3.5 Adjusting Survival Curves

From a survival analysis point of view, we want to obtain also estimates for the survival curve. Remember that if we do not use a model, we can apply the Kaplan-Meier estimator. However, when a Cox model is used to fit survival data, survival curves can be obtained adjusted for the explanatory variables used as predictors. These are called adjusted survival curves and, like Kaplan-Meier curves, these are also plotted as step functions.

The hazard formula seen before can be converted to a survival function as

\[ S(t|\textbf X) = \bigg[ S_0(t) \bigg]^{e^{\sum_{j=1}^p \beta_j X_j}}. \]

This survival function formula is the basis for determining adjusted survival curves. The estimates of \(\hat S_0(t)\) and \(\hat b_j\) are provided by the computer program that fits the Cox model. The \(X\)’s, however, must first be specified by the investigator before the computer program can compute the estimated survival curve.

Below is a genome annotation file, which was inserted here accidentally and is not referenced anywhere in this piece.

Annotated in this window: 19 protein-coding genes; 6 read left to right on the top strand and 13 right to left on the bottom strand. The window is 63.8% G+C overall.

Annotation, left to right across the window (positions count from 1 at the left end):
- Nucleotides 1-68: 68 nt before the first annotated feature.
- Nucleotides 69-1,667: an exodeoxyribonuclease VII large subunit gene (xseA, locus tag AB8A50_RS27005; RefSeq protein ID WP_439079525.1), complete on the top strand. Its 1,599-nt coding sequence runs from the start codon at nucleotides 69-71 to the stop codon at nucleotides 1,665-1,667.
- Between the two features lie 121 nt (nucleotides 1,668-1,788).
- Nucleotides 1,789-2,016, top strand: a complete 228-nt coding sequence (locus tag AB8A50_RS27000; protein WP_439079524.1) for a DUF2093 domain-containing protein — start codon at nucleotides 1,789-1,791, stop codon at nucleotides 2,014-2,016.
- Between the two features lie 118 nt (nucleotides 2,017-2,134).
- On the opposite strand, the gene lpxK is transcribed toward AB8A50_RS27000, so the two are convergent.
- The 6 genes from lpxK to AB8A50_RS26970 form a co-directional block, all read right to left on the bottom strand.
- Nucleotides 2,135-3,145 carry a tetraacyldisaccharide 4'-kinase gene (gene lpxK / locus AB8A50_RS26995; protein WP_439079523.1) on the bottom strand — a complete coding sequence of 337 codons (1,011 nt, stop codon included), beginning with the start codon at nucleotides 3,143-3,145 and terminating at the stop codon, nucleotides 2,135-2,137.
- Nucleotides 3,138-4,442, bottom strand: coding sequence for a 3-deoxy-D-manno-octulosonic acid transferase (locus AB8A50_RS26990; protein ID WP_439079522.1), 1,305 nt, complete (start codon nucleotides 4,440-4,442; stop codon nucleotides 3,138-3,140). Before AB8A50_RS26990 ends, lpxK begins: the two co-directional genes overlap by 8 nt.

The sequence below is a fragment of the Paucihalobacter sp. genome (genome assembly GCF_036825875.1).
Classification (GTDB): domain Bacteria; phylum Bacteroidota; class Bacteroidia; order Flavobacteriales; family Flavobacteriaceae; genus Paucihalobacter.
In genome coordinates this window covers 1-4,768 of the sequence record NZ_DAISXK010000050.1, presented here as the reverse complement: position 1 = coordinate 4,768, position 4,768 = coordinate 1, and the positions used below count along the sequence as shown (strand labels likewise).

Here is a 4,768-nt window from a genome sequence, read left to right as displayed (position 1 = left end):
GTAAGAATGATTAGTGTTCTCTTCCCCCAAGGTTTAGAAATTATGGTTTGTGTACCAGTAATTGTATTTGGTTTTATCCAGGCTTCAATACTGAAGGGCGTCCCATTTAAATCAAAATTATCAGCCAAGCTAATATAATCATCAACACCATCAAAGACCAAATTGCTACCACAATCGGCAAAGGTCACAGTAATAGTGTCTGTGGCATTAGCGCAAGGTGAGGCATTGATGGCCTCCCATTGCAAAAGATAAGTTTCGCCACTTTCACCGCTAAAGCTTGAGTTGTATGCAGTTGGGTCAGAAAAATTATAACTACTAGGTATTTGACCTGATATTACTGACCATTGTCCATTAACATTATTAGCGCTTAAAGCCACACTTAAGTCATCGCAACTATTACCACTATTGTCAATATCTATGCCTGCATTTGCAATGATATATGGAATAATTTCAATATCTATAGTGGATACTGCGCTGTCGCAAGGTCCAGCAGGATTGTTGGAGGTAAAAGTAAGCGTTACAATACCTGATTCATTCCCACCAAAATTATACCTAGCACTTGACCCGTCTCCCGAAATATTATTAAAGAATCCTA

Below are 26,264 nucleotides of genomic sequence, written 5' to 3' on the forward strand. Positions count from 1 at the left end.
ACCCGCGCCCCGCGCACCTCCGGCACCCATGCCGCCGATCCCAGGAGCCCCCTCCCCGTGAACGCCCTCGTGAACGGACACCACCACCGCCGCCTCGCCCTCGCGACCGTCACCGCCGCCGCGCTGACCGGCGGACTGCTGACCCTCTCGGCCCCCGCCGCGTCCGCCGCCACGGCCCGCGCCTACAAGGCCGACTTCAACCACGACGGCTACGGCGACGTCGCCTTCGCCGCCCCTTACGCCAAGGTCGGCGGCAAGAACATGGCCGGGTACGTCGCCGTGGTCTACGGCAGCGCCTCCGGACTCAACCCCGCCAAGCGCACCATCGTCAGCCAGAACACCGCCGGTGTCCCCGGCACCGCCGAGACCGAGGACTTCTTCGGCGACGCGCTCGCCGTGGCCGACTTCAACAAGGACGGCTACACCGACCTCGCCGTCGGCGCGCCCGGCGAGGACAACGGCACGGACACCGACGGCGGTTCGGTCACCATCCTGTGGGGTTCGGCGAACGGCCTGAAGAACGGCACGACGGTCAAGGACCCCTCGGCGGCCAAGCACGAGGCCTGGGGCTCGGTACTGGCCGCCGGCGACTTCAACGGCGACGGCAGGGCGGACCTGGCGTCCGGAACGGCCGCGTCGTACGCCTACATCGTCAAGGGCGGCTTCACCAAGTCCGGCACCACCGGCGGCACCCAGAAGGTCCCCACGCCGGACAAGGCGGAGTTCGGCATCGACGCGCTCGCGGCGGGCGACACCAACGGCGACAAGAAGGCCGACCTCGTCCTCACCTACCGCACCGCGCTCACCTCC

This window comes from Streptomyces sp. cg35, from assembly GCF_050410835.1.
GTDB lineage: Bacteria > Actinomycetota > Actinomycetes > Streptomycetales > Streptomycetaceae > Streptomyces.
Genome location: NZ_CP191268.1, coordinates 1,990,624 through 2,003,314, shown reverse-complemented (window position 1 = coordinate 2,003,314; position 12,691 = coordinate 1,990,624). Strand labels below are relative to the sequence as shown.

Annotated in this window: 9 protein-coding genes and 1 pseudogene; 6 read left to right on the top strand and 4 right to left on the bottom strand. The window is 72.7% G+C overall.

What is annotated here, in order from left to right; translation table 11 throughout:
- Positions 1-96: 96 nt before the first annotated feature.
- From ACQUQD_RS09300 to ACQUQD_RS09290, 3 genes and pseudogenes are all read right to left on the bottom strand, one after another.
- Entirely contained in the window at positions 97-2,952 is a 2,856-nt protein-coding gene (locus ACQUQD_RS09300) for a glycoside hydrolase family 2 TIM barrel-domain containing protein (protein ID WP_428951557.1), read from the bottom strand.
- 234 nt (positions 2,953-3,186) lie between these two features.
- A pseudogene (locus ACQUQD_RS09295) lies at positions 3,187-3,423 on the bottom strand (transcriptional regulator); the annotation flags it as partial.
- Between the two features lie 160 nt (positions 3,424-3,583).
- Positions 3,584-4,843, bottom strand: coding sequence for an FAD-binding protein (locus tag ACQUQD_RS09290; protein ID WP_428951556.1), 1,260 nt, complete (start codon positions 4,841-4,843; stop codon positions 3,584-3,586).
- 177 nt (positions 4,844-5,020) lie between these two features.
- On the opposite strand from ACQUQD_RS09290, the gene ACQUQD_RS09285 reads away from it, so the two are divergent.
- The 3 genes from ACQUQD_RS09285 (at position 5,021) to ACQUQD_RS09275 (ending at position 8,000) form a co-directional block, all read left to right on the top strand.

Typically, when computing adjusted survival curves, the value chosen for a covariate being adjusted is an average value like an arithmetic mean or a median.

The survfit function estimates \(S(t)\), by default at the mean values of the covariates:

m2 <- m_red
newdf <- data.frame(IsBorrowerHomeowner = levels(loan_filtered$IsBorrowerHomeowner), 
                    LoanOriginalAmount2 = rep(mean(loan_filtered$LoanOriginalAmount2), 2))
fit <- survfit(m2, newdata = newdf)
#summary(fit) # to see the estimated values
plot(fit, conf.int = TRUE, col = c(1,2))
legend("bottomleft", levels(newdf[,1]), col = c(1, 2), lty = c(1,1))

# another option using the survminer package
survminer::ggsurvplot(fit, data = newdf)

# easier... without refitting
#survminer::ggadjustedcurves(m2, data = loan_filtered, 
#                    variable = loan_filtered$IsBorrowerHomeowner)
For some help with the survminer package… Download the cheatsheet here.
Try to estimate a Cox PH model using your dataset.